I wasn’t aware that North Carolina had created a program providing public money for private K-12 schools with zero accountability, but it’s obviously not surprising given the state’s current management. But the program has at least temporarily come to a screeching halt thanks to a very blunt ruling from Superior Court Judge Robert Hobgood.
In his ruling today Hobgood recognized the state’s obligation to provide a “sound basic education” to the children attending public schools in North Carolina as mandated by the Supreme Court in its Leandro decision .
“The General Assembly cannot constitutionally delegate this responsibility to unregulated private schools by use of taxpayer opportunity scholarships to low income parents who have self-assessed their children to be at risk,” he said.
Hobgood noted that the private schools receiving the scholarships are not subject to any requirements or standards regarding the curriculum that they teach, have no requirements for student achievement, are not obligated to demonstrate any growth in student performance and are not even obligated to provide a minimum amount of instructional time.
The collateral effect of the program, he added — whether intended or not — is to remove the Leandro protections from the hundreds of students who have been determined “at-risk” solely by their own parents.
“It appears to this court that the General Assembly is seeking to push at-risk students from low income families into non-public schools in order to avoid the cost of providing them a sound basic education in public school as mandated by the Leandro decision,” he said.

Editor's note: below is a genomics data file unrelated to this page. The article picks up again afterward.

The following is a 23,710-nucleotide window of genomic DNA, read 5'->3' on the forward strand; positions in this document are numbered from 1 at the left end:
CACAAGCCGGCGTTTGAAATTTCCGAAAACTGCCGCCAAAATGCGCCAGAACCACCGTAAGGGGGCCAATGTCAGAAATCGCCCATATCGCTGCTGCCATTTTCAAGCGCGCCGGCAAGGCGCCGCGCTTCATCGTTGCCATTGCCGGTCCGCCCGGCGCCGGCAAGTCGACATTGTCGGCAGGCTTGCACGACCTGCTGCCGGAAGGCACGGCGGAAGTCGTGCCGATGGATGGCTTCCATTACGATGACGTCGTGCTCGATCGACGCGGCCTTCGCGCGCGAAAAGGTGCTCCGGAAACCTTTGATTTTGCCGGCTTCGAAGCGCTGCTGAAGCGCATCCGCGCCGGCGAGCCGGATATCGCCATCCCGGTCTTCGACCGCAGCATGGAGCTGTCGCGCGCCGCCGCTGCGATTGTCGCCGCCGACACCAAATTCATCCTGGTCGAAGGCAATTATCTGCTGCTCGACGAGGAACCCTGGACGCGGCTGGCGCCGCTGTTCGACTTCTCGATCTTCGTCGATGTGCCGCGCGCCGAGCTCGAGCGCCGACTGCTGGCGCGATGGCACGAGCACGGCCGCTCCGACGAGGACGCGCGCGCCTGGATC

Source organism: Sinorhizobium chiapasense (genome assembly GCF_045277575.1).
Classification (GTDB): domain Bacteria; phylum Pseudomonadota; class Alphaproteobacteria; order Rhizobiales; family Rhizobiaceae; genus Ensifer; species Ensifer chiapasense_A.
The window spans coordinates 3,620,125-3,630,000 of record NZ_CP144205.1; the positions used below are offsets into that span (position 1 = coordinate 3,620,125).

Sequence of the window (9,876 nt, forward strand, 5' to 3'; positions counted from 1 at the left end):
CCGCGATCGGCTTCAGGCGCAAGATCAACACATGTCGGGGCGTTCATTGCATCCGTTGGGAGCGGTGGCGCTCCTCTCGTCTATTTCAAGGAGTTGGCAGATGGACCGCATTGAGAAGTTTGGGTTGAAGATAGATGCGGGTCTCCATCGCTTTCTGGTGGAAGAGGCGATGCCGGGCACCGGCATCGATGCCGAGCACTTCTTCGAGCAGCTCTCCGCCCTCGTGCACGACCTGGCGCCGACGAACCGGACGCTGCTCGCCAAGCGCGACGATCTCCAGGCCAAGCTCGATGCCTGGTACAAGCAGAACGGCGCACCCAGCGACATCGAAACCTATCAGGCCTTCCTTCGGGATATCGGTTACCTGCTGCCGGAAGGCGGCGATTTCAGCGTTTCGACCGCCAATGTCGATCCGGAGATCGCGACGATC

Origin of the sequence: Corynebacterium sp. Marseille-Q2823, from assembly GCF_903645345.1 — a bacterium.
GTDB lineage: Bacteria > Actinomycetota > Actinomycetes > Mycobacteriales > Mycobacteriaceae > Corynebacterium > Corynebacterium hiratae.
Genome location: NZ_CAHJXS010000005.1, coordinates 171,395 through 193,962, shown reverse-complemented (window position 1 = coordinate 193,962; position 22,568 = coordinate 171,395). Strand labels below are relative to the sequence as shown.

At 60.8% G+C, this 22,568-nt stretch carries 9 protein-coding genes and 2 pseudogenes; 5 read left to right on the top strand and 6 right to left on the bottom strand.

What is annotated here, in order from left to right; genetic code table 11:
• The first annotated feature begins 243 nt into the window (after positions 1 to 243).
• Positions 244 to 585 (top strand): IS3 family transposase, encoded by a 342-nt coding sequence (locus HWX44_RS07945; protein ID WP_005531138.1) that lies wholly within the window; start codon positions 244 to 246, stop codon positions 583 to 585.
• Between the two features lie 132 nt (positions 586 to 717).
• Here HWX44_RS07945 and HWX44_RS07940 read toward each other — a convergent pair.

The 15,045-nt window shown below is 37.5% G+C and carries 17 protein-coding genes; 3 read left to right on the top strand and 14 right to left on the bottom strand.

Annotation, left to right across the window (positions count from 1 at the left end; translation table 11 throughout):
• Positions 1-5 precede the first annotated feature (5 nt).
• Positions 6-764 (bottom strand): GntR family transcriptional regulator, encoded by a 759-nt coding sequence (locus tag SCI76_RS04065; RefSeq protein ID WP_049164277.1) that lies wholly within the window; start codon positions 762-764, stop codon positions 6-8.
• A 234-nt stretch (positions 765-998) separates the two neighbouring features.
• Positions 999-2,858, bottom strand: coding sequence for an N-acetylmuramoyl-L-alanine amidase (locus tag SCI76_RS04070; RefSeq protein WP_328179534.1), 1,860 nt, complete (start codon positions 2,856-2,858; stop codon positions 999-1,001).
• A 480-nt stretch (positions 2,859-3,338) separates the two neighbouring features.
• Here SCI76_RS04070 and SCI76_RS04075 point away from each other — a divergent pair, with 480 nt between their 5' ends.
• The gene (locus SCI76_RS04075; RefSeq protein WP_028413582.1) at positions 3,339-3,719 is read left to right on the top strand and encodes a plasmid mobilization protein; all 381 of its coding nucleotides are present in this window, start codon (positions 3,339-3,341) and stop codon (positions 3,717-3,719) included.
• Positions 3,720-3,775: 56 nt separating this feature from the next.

The Leandro decision that Hobgood’s talking about is a North Carolina Supreme Court precedent that established a state responsibility to ensure each school-age child a quality basic education.
It appears the North Carolina program is an example of “backpack vouchers” where specific kids are given funding their parents can use absolutely anywhere, including and perhaps especially Church of the Final Thunder Bible Academy type schools. The biggest such program is in Louisiana, but it’s struggled legally just like North Carolina’s.
But in Louisiana there’s been at least a token effort to provide some sort of certification of eligible schools for vouchers, despite Bobby Jindal’s insistence that all this “standards” and “results” crap is liberal bushwa aimed at taking away the inherent God-given right of parents to use taxpayer dollars to entrust their kids to the care of the Rev. Jimmy Joe Jeeter. North Carolina’s program makes no pretense of accountability to the public for the use of taxpayer dollars at all.
Hobgood’s decision has been appealed, of course, to a state Supreme Court that earlier overturned the same judge’s effort to stop implementation of the program pending a full hearing. But whether it prevails or not, it’s good to see so clear an articulation of the principles involved.